ISO 9001 & UKAS Registered, Electron Beam Services in the United Kingdom ISO 9001 & UKAS Registered, Electron Beam Services in the United Kingdom

Businesses in all industries are preparing for the possibility of a no-deal Brexit, as politicians continue to argue over the best way to leave the EU.

One sector that’s been make particular provisions is aerospace and defence, with the Guardian recently outlining exactly what companies in this area have been doing to prepare.

The news provider pointed out that a no-deal Brexit will add millions of pounds in costs to many firms, and as a result mitigating these is a top priority.

In June last year, for instance, Airbus revealed it would need to stockpile €1 billion-worth of parts, as well as stating that any delays caused to production as a result of a no-deal Brexit could run to €1 billion per week.

Rolls Royce, Bombardier Aerospace and Meggitt have all also announced that they are building up a stockpile of parts and/or raw materials to help prevent supply issues should the UK exit without a deal.

A number of firms in the UK have also applied to switch their regulatory approval to the EU, to help protect them in the event of a no-deal Brexit.

Those operating in defence, rather than commercial aerospace, appear to be better insulated from Brexit-related shocks, the newspaper noted, because many sell parts that fall outside of tariffs.

Earlier this month, Airbus UK vice CEO Katherine Bennett told the Andrew Marr show that a no-deal Brexit would be “absolutely catastrophic” for the firm which employs 14,000 people in the UK.

The New European reported on her comments, where she also said that the company would have to make “difficult decisions” if the UK walks away from the EU with no deal in place.

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There could be a new medical technology centre in Nottingham if plans are given the go ahead.

Earlier this week, Nottingham Trent University (NTU) submitted proposals for a new £8 million scheme on the Boots Enterprise Zone, as part of its Medical Technologies Innovation Facility (MTIF).

This will help medical product developments advance, bringing new technologies to market at a much faster rate, and improving patient care across the UK.

Professor Edward Peck, the university’s vice-chancellor, said: “Medical technology is one of the real strengths of the local economy, one of the real strengths of Nottingham Trent University, and a major priority for the Midlands Engine, so this is both a timely and exciting development.”

Broxtowe Borough Council has to approve the proposals before work can go ahead, but building could begin as early as this summer if the plans are approved, with the facility expected to open a year later.

The site will offer more laboratories, as well as technologies and expertise for processing, developing prototypes and getting products ready for manufacturing.

The MTIF project has already been provided with a £9.7 million investment from the D2N2 Local Enterprise Partnership, as part of the Local Growth Fund, with the intention being that the site will encourage networking and support between organisations and their researchers.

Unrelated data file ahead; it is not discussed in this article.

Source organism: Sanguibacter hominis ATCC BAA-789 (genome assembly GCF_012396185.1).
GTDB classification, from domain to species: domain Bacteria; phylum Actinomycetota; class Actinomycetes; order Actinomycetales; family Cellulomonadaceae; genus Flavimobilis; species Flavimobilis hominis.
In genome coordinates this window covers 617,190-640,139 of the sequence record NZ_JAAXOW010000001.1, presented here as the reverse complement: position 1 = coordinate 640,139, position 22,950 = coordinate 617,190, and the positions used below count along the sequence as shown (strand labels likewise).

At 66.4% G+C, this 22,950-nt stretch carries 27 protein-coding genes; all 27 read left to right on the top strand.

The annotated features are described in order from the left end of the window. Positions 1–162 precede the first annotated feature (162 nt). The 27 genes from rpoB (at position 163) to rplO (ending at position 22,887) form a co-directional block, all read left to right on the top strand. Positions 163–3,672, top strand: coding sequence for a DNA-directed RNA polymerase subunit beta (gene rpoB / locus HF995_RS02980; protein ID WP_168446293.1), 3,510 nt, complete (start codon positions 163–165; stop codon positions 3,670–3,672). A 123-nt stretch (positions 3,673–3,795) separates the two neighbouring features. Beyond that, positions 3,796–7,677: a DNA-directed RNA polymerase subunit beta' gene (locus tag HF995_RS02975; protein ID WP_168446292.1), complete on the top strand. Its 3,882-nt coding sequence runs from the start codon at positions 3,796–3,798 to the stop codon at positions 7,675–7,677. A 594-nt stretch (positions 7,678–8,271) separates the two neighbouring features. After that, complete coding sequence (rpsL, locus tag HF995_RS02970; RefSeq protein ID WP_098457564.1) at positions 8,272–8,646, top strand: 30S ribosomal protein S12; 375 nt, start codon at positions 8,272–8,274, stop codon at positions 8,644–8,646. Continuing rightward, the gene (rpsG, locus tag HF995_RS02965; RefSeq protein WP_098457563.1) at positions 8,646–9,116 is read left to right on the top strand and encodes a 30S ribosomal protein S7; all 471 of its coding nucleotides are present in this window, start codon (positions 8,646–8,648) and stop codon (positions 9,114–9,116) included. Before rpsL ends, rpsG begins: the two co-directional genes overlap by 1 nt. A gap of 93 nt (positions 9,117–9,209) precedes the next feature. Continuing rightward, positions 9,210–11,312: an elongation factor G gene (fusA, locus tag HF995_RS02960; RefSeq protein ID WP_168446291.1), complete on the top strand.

The region could become an influential centre of healthcare developments, as medical technology companies in the East Midlands have recently been told they are eligible to apply for finance.

Medical Technology Trial (MTT) grants are available to businesses in Nottinghamshire and Derbyshire as part of Medilink East Midlands, Medical Plastics News revealed recently.

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There could be advancement in medical technology companies in the East Midlands, after it was revealed they are eligible to apply for some finance towards their clinical evaluation costs.

Medilink East Midlands is offering Medical Technology Trial (MTT) grants to businesses in Nottinghamshire and Derbyshire that have to test their products or services in a clinical setting, reported Medical Plastics News.

These will be delivered by the Inspiring Networking To Stimulate Technology Innovation in Life Sciences (INSTILS) project, which is part funded by the European Regional Development Fund (ERDF). This offers free support to life science companies in the East Midlands.

The East Midlands Academic Health Science Network (EMAHSN) is also helping to finance the initiative, while The University of Nottingham and Nottingham University Hospitals NHS Trust are helping to deliver the project too.

Chief executive of Medilink East Midlands Darren Clark stated gathering evidence is “paramount” for medical technology businesses that want to sell their products and services to the healthcare industry.

“By making this support available, we’re helping companies to overcome obstacles on the road to getting their products and services out to as wide a market as possible,” Mr Clark said.

Businesses in the region that initiate within the INSTILS programme will be offered help and advice from life science specialists, the NHS, and universities. They will also receive finance for clinical evaluations, as well as money towards developments and networking events to help get their products on to the market.

It is important medical technology is given the investment it needs to continue to develop, as it offers many benefits to patients. These include virtual appointments, machines that provide analysis to help specialists understand medical problems, and better sharing of patient records among healthcare professionals.

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